Will the Indian variant derail the government's roadmap for ending lockdown? That's the question that has been asked multiple times in Whitehall this week. After an increase in community transmission was reported in parts of the North West including Bolton, the Prime Minister set the cat among the pigeons on Friday by suggesting it could impact the planned easing for June 21. Since then, there have been plenty of scientific advisers taking to the airwaves to warn of trouble ahead. However, as I write in this week's magazine, there is increasing optimism across government that the roadmap will be able to proceed.
As things stand, Johnson is unpersuaded that the data suggests there will have to be a delay. Instead, he thinks some of the gloom has been overdone. Suggestions that the chances of all restrictions being lifted next month are ‘close to nil’ have not landed well with ministers. ‘Anyone who tells you they know what is going to happen doesn’t know,’ says one peeved government figure.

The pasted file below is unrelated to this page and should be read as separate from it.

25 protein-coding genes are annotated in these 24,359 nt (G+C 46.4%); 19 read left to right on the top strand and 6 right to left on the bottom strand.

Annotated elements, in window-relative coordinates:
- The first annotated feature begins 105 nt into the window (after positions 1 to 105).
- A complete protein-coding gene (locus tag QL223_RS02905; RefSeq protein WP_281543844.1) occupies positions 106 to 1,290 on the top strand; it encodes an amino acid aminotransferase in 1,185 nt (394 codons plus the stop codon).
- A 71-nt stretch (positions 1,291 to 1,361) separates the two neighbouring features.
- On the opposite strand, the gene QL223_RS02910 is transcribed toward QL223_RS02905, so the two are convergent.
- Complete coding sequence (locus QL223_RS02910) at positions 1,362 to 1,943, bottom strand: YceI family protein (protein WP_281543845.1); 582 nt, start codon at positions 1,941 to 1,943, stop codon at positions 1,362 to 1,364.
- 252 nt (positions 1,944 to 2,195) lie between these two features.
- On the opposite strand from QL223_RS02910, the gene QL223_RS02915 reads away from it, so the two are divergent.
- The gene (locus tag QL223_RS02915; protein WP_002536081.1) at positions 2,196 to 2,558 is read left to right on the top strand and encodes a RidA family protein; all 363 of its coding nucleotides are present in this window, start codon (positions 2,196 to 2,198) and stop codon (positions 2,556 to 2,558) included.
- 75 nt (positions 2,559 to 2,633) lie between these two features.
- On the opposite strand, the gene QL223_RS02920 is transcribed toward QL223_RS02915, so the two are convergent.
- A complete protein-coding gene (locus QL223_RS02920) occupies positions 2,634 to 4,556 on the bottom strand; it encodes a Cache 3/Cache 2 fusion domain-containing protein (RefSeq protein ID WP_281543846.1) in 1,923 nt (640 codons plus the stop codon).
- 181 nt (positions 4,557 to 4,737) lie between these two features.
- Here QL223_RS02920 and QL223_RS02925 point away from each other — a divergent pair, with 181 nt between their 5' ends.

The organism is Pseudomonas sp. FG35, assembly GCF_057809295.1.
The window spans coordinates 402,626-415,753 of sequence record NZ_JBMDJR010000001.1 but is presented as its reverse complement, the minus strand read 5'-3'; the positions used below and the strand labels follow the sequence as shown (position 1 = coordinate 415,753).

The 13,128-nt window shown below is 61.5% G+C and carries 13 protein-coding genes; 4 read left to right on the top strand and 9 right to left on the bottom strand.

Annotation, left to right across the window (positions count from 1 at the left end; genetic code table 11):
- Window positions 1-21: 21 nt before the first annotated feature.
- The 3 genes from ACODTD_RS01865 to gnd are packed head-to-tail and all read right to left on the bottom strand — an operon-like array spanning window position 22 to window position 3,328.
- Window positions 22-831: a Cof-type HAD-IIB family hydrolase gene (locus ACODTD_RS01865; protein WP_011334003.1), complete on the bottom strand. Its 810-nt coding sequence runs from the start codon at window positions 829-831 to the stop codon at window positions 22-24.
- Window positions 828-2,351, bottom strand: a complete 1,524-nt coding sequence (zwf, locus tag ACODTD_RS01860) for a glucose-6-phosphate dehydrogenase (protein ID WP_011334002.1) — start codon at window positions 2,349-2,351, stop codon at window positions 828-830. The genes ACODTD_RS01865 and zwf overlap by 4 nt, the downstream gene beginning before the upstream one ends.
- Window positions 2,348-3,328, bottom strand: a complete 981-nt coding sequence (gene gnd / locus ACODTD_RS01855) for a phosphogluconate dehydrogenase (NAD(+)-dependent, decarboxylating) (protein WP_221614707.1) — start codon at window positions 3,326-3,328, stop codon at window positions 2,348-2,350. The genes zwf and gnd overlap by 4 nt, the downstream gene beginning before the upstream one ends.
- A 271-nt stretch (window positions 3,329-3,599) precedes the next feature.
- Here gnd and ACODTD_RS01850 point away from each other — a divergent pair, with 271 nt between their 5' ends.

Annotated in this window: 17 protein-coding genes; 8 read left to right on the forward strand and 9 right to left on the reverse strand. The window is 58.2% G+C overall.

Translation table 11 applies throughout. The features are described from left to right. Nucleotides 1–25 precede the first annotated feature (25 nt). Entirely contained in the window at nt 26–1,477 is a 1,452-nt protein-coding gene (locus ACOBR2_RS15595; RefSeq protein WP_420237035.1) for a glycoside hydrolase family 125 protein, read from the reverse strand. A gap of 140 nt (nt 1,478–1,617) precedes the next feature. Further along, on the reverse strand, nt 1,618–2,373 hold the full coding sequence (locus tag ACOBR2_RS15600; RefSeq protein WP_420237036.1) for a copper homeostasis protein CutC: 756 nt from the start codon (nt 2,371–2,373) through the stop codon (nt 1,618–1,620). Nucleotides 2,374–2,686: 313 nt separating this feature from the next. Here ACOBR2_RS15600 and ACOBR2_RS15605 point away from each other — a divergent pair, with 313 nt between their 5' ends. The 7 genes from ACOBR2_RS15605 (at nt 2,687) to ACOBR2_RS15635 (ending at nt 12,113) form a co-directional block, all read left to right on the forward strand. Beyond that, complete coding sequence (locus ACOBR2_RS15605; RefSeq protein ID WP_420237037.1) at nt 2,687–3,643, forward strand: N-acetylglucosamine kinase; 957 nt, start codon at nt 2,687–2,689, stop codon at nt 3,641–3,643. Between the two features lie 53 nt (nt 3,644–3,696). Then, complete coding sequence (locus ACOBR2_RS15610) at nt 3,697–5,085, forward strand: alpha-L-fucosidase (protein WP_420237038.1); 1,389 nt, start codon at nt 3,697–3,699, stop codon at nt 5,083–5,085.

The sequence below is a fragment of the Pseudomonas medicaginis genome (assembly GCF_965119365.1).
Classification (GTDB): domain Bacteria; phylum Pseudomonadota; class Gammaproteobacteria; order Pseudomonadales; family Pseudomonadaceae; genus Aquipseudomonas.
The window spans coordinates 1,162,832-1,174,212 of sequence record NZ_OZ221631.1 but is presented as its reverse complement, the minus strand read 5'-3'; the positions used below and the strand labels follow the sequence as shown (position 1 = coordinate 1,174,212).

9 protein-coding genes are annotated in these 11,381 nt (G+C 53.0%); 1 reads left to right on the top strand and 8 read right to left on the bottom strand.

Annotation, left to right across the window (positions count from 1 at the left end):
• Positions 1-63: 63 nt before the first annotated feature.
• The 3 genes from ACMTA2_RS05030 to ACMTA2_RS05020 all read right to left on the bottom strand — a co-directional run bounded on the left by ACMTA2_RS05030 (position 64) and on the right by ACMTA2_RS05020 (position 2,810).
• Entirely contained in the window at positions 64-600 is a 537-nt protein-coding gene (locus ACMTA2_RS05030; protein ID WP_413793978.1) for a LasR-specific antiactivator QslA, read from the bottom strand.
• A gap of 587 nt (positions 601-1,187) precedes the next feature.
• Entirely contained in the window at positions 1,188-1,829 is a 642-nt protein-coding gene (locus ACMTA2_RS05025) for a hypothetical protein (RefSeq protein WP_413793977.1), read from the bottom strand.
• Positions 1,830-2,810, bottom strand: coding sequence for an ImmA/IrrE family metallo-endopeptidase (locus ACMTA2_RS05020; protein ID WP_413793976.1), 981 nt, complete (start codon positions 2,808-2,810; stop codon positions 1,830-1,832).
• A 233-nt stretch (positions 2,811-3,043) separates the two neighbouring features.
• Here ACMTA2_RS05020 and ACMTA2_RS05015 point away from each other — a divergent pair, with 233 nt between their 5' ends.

At this week’s cabinet, attendees were given a Covid presentation by the deputy chief medical officer, Jonathan Van-Tam, which suggested that the data had not got significantly worse since Friday. Downing Street hopes that in a week or so they will have a clearer sense of how much of a problem the Indian variant is — most crucially, how transmissible it is. The current understanding in No. 10 is that it’s a little more contagious but not as bad as originally feared. One minister says there is a growing sense that 'things are not as bad as they first seemed'.
Crucially, the vaccines appear to work against the variant. As long as that remains the case, any extension of lockdown measures will be a hard sell to Tory MPs. ‘There is a strong sense of relief among the public that the crisis is over, we can’t go back there,’ says a minister. Concerned Tory MPs have been making their opposition to any delay known to the whips. ‘It would mean we snatched defeat from the jaws of victory,’ says one.
While things ought to be clearer in a week or so once more comprehensive data is in, the more likely scenario for June 21 right now is not a delay but a push to water down what an 'end to restrictions' looks like in practice. ‘Everyone is using the variant to get their favourite political argument over the line — whether it’s keeping social distancing, border controls, or vaccine passports,’ says one official. However, what encourages MPs and ministers who wish to see an end to restrictions is that they believe Johnson ultimately wants the same. ‘We have a prime minister who given half a chance would lift restrictions on everything,’ notes a minister.